For certain their is sound scientific evidence, undisputed, that certain diseases appear more frequently in certain blood types. Beyond that solid observation, the etherial world of special fad diets can waste time and money. YouTube has many videos claiming that certain foods should or should not be consumed by various blood types. Usually, after a brief introduction, the video transforms into a sales tool for a book or CD. You don't need that.

Knowing your blood type gives you a statistical window to how others of your type are dealing with the world today. You can learn by this and avoid foods that are known to contribute to these particular illnesses, paying attention to any family history that may predispose you to getting ill. In general, all blood types are susceptible to the environmental toxins in our food. We were not evolved to eat un-natural chemicals or processed food.

Eat wise.



[1] World J Gastroenterol  2001; October 7(5):657-661, Relationship between ABO blood groups and carcinoma of esophagus and cardia in Chaoshan inhabitants of China, Min Su, Shan-Ming Lu, Dong-Ping Tian, Hu Zhao, Xiao-YunLi, De-Rui Li and Zhi-Chao Zheng, Department of Pathology, Tumor Hospital, Second Teaching Hospital, Shantou University Medical College, Shantou 515031, China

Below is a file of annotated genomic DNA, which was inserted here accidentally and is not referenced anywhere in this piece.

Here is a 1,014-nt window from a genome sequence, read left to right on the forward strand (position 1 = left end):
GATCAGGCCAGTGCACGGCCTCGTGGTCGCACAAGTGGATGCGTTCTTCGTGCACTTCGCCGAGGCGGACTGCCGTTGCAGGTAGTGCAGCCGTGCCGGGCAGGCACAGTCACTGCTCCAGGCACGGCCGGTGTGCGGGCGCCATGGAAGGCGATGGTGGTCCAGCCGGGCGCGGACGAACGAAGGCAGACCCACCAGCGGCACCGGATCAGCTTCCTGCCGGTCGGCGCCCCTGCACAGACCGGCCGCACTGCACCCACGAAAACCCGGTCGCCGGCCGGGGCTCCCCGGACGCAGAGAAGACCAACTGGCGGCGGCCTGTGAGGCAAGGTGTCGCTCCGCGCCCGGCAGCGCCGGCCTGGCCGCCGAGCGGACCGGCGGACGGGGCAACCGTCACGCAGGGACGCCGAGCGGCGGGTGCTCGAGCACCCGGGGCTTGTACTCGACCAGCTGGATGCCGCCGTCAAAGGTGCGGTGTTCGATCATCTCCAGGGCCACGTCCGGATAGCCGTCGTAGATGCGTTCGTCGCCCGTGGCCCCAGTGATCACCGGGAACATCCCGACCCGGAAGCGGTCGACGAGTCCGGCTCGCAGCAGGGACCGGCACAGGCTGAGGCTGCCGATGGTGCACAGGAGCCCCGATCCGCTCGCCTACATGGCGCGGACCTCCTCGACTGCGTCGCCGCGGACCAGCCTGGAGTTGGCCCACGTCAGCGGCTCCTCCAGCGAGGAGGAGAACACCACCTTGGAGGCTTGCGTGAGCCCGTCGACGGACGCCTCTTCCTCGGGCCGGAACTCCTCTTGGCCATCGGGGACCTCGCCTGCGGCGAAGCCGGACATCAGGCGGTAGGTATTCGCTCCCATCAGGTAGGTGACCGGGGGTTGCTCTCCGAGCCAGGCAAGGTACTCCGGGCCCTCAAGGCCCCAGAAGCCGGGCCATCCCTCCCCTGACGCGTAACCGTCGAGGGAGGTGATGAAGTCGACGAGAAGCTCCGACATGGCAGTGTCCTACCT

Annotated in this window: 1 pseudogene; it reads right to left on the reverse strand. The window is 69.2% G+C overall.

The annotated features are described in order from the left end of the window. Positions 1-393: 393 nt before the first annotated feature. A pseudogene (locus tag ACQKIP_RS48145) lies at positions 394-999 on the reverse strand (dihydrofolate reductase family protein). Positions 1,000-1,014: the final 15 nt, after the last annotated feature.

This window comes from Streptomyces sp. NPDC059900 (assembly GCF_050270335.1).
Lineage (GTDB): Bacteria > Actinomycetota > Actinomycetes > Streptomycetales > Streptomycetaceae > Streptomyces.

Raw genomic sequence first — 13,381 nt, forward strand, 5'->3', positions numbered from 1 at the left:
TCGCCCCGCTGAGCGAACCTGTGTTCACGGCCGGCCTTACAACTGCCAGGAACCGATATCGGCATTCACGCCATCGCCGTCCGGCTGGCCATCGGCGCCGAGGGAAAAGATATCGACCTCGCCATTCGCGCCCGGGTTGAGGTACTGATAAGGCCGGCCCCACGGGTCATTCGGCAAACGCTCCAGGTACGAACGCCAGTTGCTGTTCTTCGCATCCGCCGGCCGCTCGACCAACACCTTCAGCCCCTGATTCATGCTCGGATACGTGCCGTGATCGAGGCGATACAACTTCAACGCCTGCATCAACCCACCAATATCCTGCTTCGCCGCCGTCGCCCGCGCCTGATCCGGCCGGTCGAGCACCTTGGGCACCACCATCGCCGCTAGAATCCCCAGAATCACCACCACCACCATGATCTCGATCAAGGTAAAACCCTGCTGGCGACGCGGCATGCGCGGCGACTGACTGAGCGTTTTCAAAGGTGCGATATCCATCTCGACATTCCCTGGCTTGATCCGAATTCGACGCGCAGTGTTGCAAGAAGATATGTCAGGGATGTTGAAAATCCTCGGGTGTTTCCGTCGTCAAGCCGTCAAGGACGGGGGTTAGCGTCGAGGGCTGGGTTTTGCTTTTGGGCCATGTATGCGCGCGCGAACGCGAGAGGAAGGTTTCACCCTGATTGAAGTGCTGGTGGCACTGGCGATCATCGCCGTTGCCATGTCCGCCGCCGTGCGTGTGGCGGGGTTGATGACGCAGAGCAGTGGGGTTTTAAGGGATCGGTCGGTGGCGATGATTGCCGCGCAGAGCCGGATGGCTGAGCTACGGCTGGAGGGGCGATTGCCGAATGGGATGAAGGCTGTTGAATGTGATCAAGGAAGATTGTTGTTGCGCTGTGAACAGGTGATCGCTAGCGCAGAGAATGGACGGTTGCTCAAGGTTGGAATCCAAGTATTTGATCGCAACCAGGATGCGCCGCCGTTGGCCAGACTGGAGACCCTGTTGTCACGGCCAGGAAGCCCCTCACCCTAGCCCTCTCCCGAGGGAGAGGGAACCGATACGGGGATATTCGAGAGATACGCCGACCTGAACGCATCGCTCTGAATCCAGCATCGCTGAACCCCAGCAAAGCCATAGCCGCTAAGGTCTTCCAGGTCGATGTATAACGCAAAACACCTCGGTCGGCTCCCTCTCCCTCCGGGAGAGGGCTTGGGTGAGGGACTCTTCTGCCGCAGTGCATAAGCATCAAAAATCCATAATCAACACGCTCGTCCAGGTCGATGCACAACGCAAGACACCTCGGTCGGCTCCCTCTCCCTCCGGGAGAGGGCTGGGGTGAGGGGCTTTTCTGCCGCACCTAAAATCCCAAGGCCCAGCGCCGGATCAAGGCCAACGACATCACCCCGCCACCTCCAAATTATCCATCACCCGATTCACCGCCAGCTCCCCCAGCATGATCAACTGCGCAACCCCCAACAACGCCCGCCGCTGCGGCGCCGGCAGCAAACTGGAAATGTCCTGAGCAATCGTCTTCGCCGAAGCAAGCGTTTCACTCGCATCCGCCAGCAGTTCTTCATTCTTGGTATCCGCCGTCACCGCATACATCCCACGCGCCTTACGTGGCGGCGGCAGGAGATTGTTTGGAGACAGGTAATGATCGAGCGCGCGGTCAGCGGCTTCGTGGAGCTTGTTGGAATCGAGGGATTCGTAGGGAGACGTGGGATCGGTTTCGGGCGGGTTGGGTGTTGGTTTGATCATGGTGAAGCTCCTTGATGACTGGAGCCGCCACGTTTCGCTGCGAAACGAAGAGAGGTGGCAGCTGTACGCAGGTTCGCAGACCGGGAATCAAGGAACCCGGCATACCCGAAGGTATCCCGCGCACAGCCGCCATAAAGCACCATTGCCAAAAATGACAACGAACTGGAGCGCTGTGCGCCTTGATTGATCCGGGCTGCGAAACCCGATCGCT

[2] OMIM Entry -- DIABETES MELLITUS, INSULIN-DEPENDENT; IDDM". Retrieved 29 November 2011.

[3] ABO Blood Group and the Risk of Pancreatic Cancer, Brian M. Wolpin, MD, Department of Medical Oncology, Dana-Farber Cancer Institute, 44 Binney St, Boston, MA 02115

[4] The Lancet, Volume 294, Issue 7621, Pages 607 - 609, 20 September 1969, ABO AND LEWIS BLOOD-GROUPS AND SERUM-CHOLESTEROL, M.J.S. Langman , J. Foote , P.C. Elwood , D.R. Ryrie

[5] Blood type and family cancer history in relation to precancerous gastric lesions, Wei-Cheng Youa,, Jun-Ling Mab, Wei-dong Liuc, Mitchell H Gaila, Yun-Sheng Changb, Lian Zhangb, Yuan-Reng Hud, Joseph F Fraumeni Jra and Guang-Wei Xub, Reprint requests to: Wei-Cheng You, Division of Cancer Epidemiology and Genetics, National Cancer Institute, EPS Room 8030, Bethesda, MD 20892, USA.